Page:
How is sex determined in animals? We are interested to study sex determination in both birds and mammals. We perform functional analysis of genes that are involved in sex determination of domestic birds such as chicken, quail and emu by using transgenic, genome editing or biotechnological methods. We also aim to identify a novel sex determination gene and to reveal a process of Y-loss in the genus Tokudaia which lacks a Y chromosome.

Asato Kuroiwa (Professor) Hidenari Mizushima
(Assistant Professor)
Keywords sex determination, gene, Y chromosome, bird, mammal, reproductive developmental biology, molecular biology

Laboratory of Reproductive and Developmental Biology - (Kimura Lab) WebSite

Animals Cultured cells

Precise temporal and spatial regulation of gene expression is extremely important for cell differentiation and function. The main focus of our laboratory is to investigate the regulatory mechanism and function of genes and noncoding RNAs in the mammalian ovary, testis, and placenta. We also focus on elucidating the molecular mechanism in spermatogenesis and placental differentiation.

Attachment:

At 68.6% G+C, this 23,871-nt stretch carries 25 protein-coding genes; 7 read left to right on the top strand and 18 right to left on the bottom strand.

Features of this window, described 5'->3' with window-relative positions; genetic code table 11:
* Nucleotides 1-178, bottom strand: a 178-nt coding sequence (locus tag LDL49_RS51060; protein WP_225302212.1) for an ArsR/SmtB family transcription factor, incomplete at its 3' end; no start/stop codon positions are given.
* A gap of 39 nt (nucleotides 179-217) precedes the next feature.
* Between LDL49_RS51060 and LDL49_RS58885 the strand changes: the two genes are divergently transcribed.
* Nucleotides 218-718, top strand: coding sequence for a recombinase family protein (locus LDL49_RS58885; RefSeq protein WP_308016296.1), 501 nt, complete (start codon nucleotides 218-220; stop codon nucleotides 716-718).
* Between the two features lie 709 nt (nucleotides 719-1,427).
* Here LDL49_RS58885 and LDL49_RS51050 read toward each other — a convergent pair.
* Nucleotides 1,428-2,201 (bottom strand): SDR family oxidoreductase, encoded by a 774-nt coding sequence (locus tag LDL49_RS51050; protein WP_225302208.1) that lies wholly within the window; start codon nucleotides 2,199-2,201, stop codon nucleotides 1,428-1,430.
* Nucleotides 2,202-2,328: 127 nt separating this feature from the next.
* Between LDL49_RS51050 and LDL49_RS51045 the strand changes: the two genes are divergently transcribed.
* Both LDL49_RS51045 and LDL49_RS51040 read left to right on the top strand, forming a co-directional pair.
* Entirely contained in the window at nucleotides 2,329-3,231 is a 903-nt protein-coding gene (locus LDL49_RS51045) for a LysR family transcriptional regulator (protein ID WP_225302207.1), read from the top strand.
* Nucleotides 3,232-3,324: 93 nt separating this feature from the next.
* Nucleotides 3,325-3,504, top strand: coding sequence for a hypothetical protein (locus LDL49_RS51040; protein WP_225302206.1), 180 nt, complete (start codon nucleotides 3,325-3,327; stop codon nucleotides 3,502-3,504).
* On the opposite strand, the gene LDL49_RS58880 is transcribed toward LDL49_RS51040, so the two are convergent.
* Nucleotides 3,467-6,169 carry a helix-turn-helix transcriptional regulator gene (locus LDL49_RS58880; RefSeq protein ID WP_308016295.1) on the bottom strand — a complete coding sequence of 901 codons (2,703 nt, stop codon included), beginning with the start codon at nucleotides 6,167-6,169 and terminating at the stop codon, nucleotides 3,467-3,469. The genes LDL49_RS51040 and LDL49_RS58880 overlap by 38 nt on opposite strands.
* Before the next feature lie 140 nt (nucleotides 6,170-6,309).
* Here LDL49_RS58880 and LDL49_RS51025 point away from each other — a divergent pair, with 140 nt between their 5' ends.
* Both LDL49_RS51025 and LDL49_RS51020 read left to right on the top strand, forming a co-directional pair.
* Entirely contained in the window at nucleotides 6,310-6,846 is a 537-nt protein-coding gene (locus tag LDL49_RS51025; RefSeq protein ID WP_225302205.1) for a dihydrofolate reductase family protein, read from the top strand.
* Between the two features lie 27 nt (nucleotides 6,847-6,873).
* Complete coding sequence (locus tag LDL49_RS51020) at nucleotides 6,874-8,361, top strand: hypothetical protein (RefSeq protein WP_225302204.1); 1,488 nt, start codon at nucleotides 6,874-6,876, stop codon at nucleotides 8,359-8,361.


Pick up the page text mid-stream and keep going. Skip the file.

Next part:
Atsushi P. Kimura (Associate Professor)
Keywords molecular biology, gene expression, epigenetics, long noncoding RNA, genome, ovary, spermatogenesis, placenta, protease

Laboratory of Reproductive and Developmental Biology - (Kotani Lab)


A multicellular organism begins with a single cell, the fertilized egg, and subsequently undergoes differentiation and morphogenesis to become an embryo. All cellular functions and patterning decisions that occur prior to the activation of the zygotic genome depend on maternal factors deposited in the egg during oogenesis, which become active after fertilization. By using zebrafish and mouse as model systems, we investigate the deposition of maternal factors in oocytes that promote developmental processes. Our aim is to identify novel mechanisms of oogenesis and developmental processes by isolating and analyzing maternal factors.

Tomoya Kotani (Associate Professor)
Keywords vertebrate, oocyte, egg, early development, maternal factor, cell biology, molecular biology, molecular genetic